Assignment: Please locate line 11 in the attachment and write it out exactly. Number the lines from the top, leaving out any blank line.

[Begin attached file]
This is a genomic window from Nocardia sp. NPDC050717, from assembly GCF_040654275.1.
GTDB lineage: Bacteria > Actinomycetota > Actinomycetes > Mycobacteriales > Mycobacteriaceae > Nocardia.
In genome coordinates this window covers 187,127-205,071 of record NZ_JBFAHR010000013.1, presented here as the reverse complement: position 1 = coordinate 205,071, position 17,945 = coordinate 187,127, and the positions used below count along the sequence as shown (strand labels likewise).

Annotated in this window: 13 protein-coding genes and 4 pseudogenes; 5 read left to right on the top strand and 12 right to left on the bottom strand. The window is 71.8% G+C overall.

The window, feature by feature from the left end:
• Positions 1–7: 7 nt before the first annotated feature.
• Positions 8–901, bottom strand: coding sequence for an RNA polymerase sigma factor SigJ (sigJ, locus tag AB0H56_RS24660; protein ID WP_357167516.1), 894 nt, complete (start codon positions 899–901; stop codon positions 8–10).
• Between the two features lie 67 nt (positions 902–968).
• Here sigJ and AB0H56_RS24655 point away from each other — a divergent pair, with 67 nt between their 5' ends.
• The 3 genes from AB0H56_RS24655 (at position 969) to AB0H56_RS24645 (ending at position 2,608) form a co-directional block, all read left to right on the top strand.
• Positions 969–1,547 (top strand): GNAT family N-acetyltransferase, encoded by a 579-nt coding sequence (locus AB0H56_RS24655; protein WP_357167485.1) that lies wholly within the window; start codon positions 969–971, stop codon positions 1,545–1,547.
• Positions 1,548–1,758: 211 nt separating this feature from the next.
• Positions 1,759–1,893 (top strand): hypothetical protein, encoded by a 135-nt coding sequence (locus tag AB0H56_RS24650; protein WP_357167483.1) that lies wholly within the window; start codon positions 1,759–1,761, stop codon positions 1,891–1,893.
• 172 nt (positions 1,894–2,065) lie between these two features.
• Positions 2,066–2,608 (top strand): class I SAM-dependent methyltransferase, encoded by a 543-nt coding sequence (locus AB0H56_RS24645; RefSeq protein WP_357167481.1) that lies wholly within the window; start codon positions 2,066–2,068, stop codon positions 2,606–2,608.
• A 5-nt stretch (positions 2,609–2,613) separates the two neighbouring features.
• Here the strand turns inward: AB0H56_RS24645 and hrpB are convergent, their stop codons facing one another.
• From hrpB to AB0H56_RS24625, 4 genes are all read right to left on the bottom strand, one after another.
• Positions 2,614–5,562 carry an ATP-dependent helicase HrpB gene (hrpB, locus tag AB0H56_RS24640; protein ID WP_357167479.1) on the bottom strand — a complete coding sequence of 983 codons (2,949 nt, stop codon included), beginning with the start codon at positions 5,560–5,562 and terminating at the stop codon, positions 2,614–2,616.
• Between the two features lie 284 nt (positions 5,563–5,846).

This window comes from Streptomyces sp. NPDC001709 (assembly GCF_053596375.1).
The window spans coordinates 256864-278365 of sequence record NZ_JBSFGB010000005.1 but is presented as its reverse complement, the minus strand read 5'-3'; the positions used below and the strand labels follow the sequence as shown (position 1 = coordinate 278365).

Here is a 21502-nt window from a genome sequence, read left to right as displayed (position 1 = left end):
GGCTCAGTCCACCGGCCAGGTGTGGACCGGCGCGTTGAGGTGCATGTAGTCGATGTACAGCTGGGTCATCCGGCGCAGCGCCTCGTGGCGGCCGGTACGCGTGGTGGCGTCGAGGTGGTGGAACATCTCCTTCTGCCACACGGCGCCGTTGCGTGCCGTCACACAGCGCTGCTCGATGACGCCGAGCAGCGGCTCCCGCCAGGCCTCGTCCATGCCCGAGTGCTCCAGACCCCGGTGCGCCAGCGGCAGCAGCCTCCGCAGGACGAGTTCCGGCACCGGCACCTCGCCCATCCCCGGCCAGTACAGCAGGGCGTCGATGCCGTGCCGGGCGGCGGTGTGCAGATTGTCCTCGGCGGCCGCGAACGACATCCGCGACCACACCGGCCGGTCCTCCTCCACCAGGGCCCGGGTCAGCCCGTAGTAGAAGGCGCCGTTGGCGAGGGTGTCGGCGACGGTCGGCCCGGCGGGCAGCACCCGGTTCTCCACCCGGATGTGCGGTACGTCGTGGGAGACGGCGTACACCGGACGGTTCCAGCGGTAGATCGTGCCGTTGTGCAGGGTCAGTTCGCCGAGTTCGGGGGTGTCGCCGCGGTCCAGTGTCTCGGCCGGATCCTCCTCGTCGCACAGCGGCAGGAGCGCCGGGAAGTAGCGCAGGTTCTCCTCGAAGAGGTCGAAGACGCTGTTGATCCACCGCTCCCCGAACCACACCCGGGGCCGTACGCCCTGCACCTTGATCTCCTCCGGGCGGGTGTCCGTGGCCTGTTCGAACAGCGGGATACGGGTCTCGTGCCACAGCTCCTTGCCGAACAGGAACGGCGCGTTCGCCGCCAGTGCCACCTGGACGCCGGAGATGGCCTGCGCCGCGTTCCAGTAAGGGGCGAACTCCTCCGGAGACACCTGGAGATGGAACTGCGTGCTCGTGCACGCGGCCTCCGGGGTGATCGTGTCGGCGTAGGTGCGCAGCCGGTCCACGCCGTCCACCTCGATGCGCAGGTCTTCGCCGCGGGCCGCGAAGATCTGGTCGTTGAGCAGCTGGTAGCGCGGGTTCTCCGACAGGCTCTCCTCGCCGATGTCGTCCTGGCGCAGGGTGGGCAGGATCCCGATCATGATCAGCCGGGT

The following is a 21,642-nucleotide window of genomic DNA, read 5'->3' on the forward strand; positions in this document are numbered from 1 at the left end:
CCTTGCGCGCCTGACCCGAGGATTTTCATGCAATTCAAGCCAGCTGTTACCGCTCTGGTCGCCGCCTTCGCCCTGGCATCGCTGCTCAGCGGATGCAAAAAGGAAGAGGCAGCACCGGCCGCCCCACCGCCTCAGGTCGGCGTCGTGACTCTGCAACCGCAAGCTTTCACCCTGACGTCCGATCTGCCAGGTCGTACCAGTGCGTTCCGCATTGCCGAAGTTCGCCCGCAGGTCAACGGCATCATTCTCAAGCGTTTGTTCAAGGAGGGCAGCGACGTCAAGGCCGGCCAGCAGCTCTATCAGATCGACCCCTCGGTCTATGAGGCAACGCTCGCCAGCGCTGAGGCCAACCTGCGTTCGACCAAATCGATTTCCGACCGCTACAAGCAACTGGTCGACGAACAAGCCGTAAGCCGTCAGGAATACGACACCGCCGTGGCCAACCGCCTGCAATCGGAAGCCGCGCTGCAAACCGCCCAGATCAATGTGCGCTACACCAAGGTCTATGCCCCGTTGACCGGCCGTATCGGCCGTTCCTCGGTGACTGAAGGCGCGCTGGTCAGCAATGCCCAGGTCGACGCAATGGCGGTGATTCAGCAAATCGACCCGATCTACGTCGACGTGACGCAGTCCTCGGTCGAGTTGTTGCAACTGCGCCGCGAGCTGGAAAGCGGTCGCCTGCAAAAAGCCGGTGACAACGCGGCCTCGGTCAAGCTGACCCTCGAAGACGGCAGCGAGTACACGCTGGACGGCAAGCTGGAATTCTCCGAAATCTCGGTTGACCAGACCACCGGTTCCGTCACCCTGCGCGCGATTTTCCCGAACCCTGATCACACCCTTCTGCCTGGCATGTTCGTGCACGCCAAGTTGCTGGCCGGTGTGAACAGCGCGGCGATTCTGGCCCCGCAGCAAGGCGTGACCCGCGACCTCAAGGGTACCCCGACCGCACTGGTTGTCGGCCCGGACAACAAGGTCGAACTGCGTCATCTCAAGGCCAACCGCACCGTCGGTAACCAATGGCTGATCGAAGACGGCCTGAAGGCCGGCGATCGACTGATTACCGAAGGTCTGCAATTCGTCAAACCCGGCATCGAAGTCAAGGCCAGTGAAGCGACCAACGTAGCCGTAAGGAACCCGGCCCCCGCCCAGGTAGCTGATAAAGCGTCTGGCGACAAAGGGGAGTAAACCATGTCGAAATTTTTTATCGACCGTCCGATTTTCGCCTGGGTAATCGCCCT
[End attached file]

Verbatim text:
• Positions 969–1,547 (top strand): GNAT family N-acetyltransferase, encoded by a 579-nt coding sequence (locus AB0H56_RS24655; protein WP_357167485.1) that lies wholly within the window; start codon positions 969–971, stop codon positions 1,545–1,547.